Saturday 27 May 2017

Buxom bum healthier than tubby tum

Studies have shown that abdominal fat heightens the risk of heart disease
Studies have shown that abdominal fat heightens the risk of heart disease

Researchers who persuaded volunteers to gorge themselves on ice cream and sweets to gain weight have discovered why a big belly may be a greater health risk than thick thighs.

Previous studies have shown that abdominal fat heightens the risk of heart disease, strokes and diabetes, while fat expansion in the lower body around the thighs and bottom seems to reduce the risk.

Dr Michael Jensen, of the Mayo Clinic, in Rochester, Minnesota, and colleagues overfed 15 men and 13 women over an eight week period using ice cream shakes, sweets and high-calorie energy drinks.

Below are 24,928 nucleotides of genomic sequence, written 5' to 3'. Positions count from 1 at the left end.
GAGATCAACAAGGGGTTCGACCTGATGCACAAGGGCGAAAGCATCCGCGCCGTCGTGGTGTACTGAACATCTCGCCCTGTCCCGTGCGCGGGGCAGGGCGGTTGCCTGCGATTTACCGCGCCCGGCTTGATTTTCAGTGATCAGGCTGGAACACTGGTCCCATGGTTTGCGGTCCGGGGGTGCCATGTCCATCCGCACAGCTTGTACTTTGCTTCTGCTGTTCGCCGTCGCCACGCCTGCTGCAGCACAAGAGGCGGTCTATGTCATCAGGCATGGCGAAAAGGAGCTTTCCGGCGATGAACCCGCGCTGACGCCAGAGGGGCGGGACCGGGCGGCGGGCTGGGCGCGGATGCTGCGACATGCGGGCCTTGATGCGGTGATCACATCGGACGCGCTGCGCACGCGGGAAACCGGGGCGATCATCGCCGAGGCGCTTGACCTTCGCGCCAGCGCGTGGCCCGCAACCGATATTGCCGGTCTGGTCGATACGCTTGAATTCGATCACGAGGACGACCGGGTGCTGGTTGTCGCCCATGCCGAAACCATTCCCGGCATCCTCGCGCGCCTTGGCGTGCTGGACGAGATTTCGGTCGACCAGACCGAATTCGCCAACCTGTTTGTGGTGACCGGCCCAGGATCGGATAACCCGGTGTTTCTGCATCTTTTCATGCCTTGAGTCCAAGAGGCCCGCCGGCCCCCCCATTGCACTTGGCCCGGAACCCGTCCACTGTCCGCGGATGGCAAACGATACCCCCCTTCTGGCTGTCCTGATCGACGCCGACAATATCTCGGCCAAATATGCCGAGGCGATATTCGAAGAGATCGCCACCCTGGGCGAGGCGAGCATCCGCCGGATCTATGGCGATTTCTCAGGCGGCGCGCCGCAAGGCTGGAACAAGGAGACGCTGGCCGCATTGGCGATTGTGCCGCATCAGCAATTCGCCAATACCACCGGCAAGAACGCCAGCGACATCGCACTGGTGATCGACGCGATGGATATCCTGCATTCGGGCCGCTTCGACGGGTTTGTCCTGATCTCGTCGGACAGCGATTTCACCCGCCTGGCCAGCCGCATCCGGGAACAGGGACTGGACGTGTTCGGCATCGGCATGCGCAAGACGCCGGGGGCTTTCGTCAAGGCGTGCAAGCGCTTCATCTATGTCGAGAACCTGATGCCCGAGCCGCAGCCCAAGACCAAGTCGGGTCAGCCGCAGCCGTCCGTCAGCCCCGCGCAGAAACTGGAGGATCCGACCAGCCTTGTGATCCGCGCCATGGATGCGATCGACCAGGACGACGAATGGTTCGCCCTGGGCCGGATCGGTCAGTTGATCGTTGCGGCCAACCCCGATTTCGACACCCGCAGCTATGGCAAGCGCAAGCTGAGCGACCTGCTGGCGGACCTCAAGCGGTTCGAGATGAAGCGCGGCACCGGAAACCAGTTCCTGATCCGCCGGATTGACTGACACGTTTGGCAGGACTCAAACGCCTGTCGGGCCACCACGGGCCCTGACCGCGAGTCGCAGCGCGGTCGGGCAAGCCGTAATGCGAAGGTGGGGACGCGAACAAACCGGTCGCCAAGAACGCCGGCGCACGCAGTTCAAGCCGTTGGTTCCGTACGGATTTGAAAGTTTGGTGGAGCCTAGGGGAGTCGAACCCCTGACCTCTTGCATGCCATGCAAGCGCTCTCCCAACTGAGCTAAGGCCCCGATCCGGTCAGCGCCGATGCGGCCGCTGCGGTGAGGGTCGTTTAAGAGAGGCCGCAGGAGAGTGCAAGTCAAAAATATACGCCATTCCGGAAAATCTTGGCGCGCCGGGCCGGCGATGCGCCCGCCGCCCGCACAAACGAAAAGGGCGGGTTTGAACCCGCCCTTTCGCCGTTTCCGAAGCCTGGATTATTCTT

The team measured the fat cells in different areas of the body before and after the experiment.

Dr Jensen said: "The cellular mechanisms are different.

"The accumulation of abdominal fat happens largely by individual cells expanding in size, while with fat gain in the femoral or lower body, it's the number of fat cells that increases. So, different mechanism, different impact."

Dr Jensen said the findings, published in the Proceedings of the National Academy of Sciences, challenge the idea that the number of fat cells remains stable in adults. On average the participants put on 2.5kg of upper body fat and 1.5kg of lower body fat.

Cathy Ross, senior cardiac nurse at the British Heart Foundation, said: "This small study supports what we already know about the harmful link between the location of fat in our bodies and the increased risk of heart disease, cancer and type 2 diabetes.

"We cannot choose where we store our fat and some people are more likely to put weight on around their middle than others. But it is important to remember that you can be a 'healthy' weight and still have a large waistline, putting your heart health at risk.

"Making small sustainable changes to our lifestyles can help us keep our weight and waistlines in check - and in doing so, help to reduce our risk of serious illnesses."

Press Association

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